Part 1 - Getting started

Welcome to this tutorial about the Web Audio API.
It is a High Level API that delivers processing and synthesizing functionality for audio material.
A lot of features are implemented for direct use with JavaScript. The Web Audio API provides built-in and customizable functionality within the following browsers: Firefox.
For the Webkit xor Blink based browsers (Chrome, Chromium, Safari, Opera, ...) the vendor prefix "webkit" must be set (webkitAudioContext).
This interface does not only bring fun for specialized sound programmers because it can be used in many situations where consistent audio support is needed.
Think of:
  • accelerated 3D games with realtime sound processing
  • realtime video chat with
  • dedicated sound effects for musical instruments (Synths, guitars, ...)
  • ...

You want to enter this world? Then it is time to start.
This introducing part is about the built-in oscillators because these provide an easy entrance to the basic concepts of the Web Audio API.
The first you need is the AudioContext provided by the browser via JavaScript.
To get access to the Web Audio API the standard API gives the built-in audio context via the following code:

var context = new AudioContext();

Now via the variable context that holds the audio context you can access all the provided functionality.
The questions are now: What is an oscillator and how can it be used? An oscillator in this context is a basic synthesizer that provides sounds based on .
The code

var oscillator = context.createOscillator();

creates an oscillator over the audio context. The method createOscillator is implemented in the Web Audio API and gives back an oscillator object that is now saved in the variable oscillator.

oscillator.type = "sine";

the waveform of the oscillator is set to type "sine" (which is also the default type). The following standard types are possible:
  • sine
  • square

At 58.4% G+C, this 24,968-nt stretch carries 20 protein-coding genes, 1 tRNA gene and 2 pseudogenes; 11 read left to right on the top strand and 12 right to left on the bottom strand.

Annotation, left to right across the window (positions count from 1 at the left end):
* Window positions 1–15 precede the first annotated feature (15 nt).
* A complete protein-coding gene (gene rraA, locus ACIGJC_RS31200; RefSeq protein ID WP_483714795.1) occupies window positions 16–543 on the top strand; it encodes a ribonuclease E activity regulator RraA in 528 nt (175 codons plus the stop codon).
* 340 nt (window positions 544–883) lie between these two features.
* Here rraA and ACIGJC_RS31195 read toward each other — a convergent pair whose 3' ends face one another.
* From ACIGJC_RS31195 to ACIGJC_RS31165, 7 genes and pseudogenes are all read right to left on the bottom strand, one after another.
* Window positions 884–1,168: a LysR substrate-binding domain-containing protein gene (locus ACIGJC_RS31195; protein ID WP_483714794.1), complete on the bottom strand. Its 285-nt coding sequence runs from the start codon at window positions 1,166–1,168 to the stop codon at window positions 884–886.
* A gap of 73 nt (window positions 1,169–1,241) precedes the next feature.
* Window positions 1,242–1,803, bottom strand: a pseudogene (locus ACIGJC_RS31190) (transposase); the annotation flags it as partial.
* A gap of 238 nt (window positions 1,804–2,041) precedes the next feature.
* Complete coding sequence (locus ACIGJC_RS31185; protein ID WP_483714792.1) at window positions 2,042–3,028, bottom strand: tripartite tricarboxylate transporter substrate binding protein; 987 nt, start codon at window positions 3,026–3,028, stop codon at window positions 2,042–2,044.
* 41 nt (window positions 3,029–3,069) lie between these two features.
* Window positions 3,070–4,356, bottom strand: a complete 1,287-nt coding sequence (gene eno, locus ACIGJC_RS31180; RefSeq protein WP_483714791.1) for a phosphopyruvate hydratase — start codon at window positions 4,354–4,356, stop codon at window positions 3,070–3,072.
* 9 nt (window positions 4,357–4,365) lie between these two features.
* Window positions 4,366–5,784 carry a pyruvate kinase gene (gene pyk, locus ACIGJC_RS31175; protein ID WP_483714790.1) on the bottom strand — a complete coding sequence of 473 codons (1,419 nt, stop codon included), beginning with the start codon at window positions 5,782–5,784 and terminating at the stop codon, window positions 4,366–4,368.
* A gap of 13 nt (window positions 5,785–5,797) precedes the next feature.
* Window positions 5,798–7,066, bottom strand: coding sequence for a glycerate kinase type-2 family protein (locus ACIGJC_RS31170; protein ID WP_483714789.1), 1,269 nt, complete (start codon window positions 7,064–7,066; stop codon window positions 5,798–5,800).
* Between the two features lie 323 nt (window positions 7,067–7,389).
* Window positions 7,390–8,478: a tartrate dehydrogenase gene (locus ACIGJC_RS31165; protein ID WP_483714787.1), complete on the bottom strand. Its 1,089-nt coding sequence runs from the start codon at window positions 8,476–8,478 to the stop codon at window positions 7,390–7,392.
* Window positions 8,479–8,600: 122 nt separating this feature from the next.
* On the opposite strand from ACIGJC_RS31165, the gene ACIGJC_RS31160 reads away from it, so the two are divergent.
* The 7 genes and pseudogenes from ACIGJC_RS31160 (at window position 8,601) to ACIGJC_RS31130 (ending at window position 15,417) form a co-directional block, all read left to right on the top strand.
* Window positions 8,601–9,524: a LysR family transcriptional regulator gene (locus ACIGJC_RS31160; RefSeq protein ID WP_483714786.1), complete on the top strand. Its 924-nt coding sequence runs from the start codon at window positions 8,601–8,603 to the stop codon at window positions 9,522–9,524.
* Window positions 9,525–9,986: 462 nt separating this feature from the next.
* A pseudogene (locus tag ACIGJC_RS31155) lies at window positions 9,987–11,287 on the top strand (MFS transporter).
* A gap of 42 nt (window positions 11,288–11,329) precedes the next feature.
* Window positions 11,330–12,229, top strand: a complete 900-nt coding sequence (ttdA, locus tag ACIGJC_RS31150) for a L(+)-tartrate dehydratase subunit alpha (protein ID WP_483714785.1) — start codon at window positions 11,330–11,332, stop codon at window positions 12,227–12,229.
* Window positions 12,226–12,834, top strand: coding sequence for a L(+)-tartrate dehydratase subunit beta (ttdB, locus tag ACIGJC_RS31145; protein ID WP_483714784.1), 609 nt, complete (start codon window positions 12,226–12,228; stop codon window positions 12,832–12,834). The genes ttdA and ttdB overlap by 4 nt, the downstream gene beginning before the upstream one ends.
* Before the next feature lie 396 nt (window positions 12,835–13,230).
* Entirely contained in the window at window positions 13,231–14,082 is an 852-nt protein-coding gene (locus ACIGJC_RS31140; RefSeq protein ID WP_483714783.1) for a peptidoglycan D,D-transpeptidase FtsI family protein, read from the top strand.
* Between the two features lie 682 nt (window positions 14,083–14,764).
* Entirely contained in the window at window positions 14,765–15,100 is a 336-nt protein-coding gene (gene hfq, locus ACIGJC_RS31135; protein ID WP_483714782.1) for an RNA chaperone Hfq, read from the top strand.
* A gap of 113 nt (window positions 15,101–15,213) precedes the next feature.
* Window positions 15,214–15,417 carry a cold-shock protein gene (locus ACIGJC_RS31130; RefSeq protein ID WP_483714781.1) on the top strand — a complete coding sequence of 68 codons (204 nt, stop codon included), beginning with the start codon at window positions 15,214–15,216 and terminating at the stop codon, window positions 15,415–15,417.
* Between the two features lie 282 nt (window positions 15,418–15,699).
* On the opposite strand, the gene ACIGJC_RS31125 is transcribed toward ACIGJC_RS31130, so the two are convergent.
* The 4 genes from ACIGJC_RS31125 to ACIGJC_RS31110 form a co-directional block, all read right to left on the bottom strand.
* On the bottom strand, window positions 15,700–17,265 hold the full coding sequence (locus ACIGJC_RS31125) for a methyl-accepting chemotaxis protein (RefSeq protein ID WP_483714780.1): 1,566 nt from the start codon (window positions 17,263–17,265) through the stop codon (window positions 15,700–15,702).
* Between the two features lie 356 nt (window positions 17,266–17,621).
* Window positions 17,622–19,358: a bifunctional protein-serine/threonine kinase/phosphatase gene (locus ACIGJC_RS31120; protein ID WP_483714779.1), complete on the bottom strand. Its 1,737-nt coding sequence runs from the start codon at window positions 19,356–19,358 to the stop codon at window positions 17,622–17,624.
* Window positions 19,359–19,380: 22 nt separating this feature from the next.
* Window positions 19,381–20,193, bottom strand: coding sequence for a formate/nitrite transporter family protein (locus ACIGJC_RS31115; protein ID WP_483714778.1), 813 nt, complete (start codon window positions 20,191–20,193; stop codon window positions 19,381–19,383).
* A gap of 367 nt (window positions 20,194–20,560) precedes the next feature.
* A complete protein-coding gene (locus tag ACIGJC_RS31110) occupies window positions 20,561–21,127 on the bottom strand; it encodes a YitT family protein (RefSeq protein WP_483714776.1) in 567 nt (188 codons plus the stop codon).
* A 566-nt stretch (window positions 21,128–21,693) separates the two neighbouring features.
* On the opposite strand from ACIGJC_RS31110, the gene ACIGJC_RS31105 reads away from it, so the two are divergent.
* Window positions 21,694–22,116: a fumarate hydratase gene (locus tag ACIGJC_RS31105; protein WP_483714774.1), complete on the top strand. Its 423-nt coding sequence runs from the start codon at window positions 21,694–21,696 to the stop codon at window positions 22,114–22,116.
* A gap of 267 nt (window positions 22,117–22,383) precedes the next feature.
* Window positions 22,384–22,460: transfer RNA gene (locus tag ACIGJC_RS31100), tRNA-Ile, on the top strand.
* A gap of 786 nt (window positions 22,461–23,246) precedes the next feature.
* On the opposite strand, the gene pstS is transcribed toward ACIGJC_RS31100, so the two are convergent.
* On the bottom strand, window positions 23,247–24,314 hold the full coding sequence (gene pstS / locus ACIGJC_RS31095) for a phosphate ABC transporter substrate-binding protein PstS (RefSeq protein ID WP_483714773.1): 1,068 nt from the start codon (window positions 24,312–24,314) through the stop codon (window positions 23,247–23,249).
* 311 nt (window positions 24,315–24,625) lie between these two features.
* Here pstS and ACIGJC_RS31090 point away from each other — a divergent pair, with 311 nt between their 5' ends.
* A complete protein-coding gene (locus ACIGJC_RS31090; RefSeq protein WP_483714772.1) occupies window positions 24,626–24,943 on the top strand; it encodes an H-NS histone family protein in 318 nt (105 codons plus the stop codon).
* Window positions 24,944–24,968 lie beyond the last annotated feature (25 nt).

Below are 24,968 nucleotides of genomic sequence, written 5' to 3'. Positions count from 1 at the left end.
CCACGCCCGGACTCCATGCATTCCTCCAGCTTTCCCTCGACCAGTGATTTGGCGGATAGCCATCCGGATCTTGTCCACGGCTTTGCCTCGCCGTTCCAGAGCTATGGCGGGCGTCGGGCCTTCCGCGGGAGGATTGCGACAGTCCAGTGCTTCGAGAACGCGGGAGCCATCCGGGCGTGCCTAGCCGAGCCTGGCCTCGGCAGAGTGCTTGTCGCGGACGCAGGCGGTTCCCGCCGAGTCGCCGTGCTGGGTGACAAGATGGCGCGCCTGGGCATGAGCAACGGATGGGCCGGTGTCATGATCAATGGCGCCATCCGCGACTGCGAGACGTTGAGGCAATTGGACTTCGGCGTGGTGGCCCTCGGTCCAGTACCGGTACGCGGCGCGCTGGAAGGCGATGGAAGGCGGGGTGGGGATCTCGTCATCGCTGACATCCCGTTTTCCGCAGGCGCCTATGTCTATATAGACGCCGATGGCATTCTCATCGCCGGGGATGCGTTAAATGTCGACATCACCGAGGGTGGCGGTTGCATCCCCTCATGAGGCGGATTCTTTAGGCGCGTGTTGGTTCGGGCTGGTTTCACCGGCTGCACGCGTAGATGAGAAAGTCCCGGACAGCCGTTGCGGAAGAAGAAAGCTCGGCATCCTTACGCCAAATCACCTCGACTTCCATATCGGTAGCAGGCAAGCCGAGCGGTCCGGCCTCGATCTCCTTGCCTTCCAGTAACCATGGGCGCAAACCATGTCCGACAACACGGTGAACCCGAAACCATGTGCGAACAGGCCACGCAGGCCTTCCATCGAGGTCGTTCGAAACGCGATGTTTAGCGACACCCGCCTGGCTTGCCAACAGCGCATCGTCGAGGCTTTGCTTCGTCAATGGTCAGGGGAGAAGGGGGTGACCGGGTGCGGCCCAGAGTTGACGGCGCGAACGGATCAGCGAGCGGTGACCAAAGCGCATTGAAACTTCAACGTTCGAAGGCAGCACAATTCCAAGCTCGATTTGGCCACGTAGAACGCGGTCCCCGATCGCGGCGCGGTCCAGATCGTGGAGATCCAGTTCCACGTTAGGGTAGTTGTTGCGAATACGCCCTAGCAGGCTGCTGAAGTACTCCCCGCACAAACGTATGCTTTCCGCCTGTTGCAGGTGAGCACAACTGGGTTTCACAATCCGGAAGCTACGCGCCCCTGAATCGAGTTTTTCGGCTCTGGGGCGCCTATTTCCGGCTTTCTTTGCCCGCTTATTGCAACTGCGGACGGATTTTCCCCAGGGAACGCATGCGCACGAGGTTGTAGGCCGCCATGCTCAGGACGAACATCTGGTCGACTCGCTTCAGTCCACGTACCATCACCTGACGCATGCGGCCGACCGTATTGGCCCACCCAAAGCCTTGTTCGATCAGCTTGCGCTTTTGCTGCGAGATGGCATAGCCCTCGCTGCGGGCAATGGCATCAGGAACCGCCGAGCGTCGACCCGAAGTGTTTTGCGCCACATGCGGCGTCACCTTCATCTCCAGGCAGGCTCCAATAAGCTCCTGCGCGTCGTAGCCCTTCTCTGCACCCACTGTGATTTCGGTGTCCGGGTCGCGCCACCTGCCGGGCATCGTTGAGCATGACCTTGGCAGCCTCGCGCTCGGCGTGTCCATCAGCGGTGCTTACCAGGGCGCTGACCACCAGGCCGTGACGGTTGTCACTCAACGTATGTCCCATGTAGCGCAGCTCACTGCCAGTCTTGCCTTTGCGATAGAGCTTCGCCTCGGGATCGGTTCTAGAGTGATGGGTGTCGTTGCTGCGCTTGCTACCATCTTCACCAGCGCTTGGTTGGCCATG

• sawtooth
  • triangle

It is also possible to use custom wavetables which are introduced in part 3 of the oscillator tutorial.



starts the oscillator with a standard frequency of 440.0 Hz.
An input value of 0 results in starting the oscillator immediately. A higher value than 0 will result in a delay before starting the oscillator. The input value is interpreted as time in milliseconds.
But still no sound occurs. To hear the oscillator working it must be connected to the destination of the audio context:


Here the oscillator has a method called connect to route itself to the built-in destination. All audio sources that are connected to it can be heard if they are activated.
Source Desti- nation
Fig. 1

To stop the oscillator you can either disconnect it from the destination or deactivate it with the stop-method. If you choose to disconnect the oscillator it is still working. You can reconnect it with the destination to hear it again. If you deactivate the oscillator it is automatically disconnected from the destination. You cannot reactivate it again with the start-method. You have to create a new oscillator. If you play many notes "at once" it is better to start a new oscillator for every note that shall be played. Optimized garbage collection and native support of the browser make the performance here.
Here the disconnect-method:


And now the stop-method:


The next code brings all the basic stuff together. In this example the oscillator is created only once and reused to show how the concept of disconnecting and reconnecting works.

// create audio context
var context = new AudioContext();

// create oscillator
var oscillator = context.createOscillator();

// set oscillator to type sine
oscillator.type = "sine";

// activate the oscillator

// method to connect the oscillator with the destination
function startTone() {

// method to disconnect the oscillator from the destination
function stopTone() {

// method to change the type of the oscillator with the input value
function changeType(value) {
    oscillator.type = value;

The Start-button toggles the startTone-method and the Stop-button the stopTone-method. The Type-buttons start the changeType-method with the waveform corresponding to the input value.